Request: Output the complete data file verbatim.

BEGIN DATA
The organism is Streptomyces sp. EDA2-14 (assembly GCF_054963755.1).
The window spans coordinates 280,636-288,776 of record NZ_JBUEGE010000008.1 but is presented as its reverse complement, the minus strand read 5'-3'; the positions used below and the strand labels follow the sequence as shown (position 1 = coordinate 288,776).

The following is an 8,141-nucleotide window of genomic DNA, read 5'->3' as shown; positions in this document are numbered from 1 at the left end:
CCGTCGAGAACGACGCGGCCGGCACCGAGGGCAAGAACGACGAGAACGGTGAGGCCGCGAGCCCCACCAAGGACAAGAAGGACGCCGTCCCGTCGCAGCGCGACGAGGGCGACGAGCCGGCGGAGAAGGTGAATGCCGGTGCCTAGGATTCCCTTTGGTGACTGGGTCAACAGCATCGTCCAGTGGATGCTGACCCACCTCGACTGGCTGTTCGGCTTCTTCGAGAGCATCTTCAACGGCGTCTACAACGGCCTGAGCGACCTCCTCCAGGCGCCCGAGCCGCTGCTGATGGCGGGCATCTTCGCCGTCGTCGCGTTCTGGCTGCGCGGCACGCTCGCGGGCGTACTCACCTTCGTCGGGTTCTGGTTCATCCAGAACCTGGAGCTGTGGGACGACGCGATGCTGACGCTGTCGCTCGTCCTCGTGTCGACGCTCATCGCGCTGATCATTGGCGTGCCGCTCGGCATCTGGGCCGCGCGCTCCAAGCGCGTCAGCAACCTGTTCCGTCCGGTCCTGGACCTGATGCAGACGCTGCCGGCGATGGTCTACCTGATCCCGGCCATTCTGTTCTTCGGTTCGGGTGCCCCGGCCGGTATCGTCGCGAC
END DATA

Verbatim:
The organism is Streptomyces sp. EDA2-14 (assembly GCF_054963755.1).
The window spans coordinates 280,636-288,776 of record NZ_JBUEGE010000008.1 but is presented as its reverse complement, the minus strand read 5'-3'; the positions used below and the strand labels follow the sequence as shown (position 1 = coordinate 288,776).

The following is an 8,141-nucleotide window of genomic DNA, read 5'->3' as shown; positions in this document are numbered from 1 at the left end:
CCGTCGAGAACGACGCGGCCGGCACCGAGGGCAAGAACGACGAGAACGGTGAGGCCGCGAGCCCCACCAAGGACAAGAAGGACGCCGTCCCGTCGCAGCGCGACGAGGGCGACGAGCCGGCGGAGAAGGTGAATGCCGGTGCCTAGGATTCCCTTTGGTGACTGGGTCAACAGCATCGTCCAGTGGATGCTGACCCACCTCGACTGGCTGTTCGGCTTCTTCGAGAGCATCTTCAACGGCGTCTACAACGGCCTGAGCGACCTCCTCCAGGCGCCCGAGCCGCTGCTGATGGCGGGCATCTTCGCCGTCGTCGCGTTCTGGCTGCGCGGCACGCTCGCGGGCGTACTCACCTTCGTCGGGTTCTGGTTCATCCAGAACCTGGAGCTGTGGGACGACGCGATGCTGACGCTGTCGCTCGTCCTCGTGTCGACGCTCATCGCGCTGATCATTGGCGTGCCGCTCGGCATCTGGGCCGCGCGCTCCAAGCGCGTCAGCAACCTGTTCCGTCCGGTCCTGGACCTGATGCAGACGCTGCCGGCGATGGTCTACCTGATCCCGGCCATTCTGTTCTTCGGTTCGGGTGCCCCGGCCGGTATCGTCGCGAC